I’ve been on Yuval Noah Harari overload lately. A month long read of Homo Deus brought me some insight into the future of mankind, or perhaps the evolution. Harari’s books have left me with a bunch of thoughts about his ideas, but often I haven’t written them down; so I’m left to circle back on them another time. That’s ok, because sometimes this stuff really needs to be pondered. Today, I returned to an idea in Harari’s first book Sapiens: A Brief History of Humankind about travel (thanks to Reddit). It had me thinking about how this relates to my own view of the pursuit.
How tough is it today to be an Electric Vehicle (EV) driver today? Really tough, it turns out. As we sit on the precipice of mass-market adoption, more and more cars are on the road, and the charging infrastructure is not growing nearly as fast as it should. A fact making things worse is all the lip service governments seem to give EV promotion and charger installation, but the results are clear in practice. In all of this is the promise of greater Electric sales and adoption, cleaner energy sources, and price pressures on gas pushing more towards the EV market. But, in my two years of driving an EV, there is a clear dark cloud over charging infrastructure. There aren’t any more “Good” chargers out there.
You might have wondered why licensing Retail versions of Microsoft Office 2016 on Windows has become so cumbersome and clunky and confusing? Why does Microsoft force a login to install and activate Office? Why is this service so bad at showing information and handling more than one installation? If fact, if you have more than one retail copy of Office to install and activate on the same account, you’re in for serious confusion. I can’t answer all these questions, but I’ll show you how to fix this mess so you can install Office and move on.
Yuval Harari’s Sapiens: A Brief History of Humankind was known to me for a while as a book of interest, but I hadn’t given it a serious look. I generally avoid the droning, long and tedious history books in favor for more recent and topical themes. After finishing The Disaster Artist, I was looking for my next read, and Sapiens was staring me face to face at an airport bookstore. Now that I’ve finished, I’ll offer some of my thoughts.
So, what is it? It’s a book about a friendship that spans 15 years between two unlikely people (one of them the author). I too had a friendship that very closely parallels this story. Amazing how us humans have these constant repeating patterns. The subject of the story is Tommy Wiseau, who would go on to create perhaps the worst movie ever to be recorded in The Room. I haven’t seen the movie and I know it sucks.
The unusual story of Jim Kubicek, an IT consultant and business owner in Cumming, Georgia captured my attention recently. Due to a disagreement with the Cumming-Forsyth County Chamber of Commerce having unpaid bills, Jim’s company KIT cut off its services. What followed was the local Sheriff charging Jim with “theft by extortion”, “computer theft”, and “computer trespass”. All of these felonies could conceivably see Jim spending 45 years in jail. Incredibly, this is a small town with a population of 5,613, so I’d expect people like Jim are known to a large number of people in his local area. This is becoming a far-too-common cautionary tale we can learn from.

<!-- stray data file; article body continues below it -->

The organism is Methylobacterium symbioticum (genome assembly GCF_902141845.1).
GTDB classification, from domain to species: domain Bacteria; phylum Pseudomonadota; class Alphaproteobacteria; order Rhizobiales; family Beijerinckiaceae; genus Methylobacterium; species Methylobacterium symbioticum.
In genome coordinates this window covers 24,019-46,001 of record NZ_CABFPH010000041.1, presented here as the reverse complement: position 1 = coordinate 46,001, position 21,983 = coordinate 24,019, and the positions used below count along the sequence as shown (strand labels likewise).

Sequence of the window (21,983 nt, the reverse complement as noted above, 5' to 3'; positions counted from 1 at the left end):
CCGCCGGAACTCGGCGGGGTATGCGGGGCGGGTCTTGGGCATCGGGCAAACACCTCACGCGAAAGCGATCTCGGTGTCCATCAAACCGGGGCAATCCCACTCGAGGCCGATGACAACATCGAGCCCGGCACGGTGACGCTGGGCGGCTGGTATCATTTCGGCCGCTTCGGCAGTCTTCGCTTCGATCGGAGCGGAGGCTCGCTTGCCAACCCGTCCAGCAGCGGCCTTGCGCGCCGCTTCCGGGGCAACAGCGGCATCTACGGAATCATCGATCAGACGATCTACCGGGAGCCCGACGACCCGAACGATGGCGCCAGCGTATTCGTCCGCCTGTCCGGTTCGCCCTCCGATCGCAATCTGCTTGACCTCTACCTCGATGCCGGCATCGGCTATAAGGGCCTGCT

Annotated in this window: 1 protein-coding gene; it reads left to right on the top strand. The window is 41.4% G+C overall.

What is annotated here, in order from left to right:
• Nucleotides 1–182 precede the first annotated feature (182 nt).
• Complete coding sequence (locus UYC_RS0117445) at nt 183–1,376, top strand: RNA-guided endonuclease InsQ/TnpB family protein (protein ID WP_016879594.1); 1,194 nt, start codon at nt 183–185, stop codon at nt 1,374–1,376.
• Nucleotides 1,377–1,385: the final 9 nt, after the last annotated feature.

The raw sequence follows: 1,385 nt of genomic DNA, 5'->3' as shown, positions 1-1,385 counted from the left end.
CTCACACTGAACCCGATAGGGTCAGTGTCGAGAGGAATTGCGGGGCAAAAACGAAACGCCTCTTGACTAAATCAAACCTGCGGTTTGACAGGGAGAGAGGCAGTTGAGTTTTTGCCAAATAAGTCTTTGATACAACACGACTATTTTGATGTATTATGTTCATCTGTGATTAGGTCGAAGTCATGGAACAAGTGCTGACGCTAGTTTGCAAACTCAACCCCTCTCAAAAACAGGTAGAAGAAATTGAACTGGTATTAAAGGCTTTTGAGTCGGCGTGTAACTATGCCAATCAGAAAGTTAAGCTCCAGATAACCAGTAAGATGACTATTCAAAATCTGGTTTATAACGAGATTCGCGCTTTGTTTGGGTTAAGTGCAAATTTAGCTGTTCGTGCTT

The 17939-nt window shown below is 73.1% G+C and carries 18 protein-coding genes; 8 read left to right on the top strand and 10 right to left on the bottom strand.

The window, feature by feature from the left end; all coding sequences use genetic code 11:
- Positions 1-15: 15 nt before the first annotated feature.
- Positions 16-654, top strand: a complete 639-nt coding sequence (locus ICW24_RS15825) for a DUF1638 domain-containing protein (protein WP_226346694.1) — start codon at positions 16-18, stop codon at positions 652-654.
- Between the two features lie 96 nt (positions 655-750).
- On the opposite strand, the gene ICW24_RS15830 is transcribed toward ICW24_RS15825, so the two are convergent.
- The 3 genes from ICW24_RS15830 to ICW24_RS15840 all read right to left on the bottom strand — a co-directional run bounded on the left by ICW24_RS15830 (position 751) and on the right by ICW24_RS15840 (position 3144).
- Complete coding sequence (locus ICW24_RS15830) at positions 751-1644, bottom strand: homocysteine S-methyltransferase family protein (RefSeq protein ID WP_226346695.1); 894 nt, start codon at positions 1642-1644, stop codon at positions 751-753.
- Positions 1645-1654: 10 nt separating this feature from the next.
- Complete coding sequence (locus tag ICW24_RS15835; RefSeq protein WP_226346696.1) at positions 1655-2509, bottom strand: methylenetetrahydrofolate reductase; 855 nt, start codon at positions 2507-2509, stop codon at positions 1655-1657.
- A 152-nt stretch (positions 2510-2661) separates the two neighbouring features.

While reading The Formula, by Luke Dormhel, a treatise on the many ways computer (and other scientists) have attempted to quantify and algorithmically understand the world, I was struck by this idea of our past present and future. What kind of future are we looking at when humans are replaced by robots and even laws are being handled by artificial intelligence? The answer is, I don’t know, but it got me thinking.
Last year I had an idea: Create a really, really high quality newsletter. Reading technology related news is a daily and rigorous ritual for me, so why not take that effort and synthesize it into a curated list of “What to Read”? Many others are doing this, of course, but I felt the value for readers was to get it from your trusted technical advisor (I manage technology for a number of small and medium sized businesses). For many years this voracious appetite for news and information was only for myself, but I knew it was time to change that. Time to share this with the world.
The story is all too common: I go onto Kijiji (a Canadian Craigslist clone) and find what I had been looking for: an iPad. I see the post’s price and presume it’s an “anchor” price, so I start off asking if the device is available and if they’d take a lower number. What follows is finding out the iPad posting was misrepresented as a “personal” sale, when in fact it was a business selling the product at a firm price, quoted without tax. Another asshole muddying what’s known as the “grey” market for the rest of us. Too many of these types of experiences, and you start to wonder if this can ever be improved past this level of failed experiment.
You might think the two of these have nothing in common, but I find it surprising how these two share similar tactics. In fact, taking a similar approach to writing information in each place might improve your odds of getting that message accross clearly and concisely. You may be the type of person that writes one-word message in email and Tinder profiles; and this wouldn’t be an article for you. For everyone else, however, read on to see these two in action.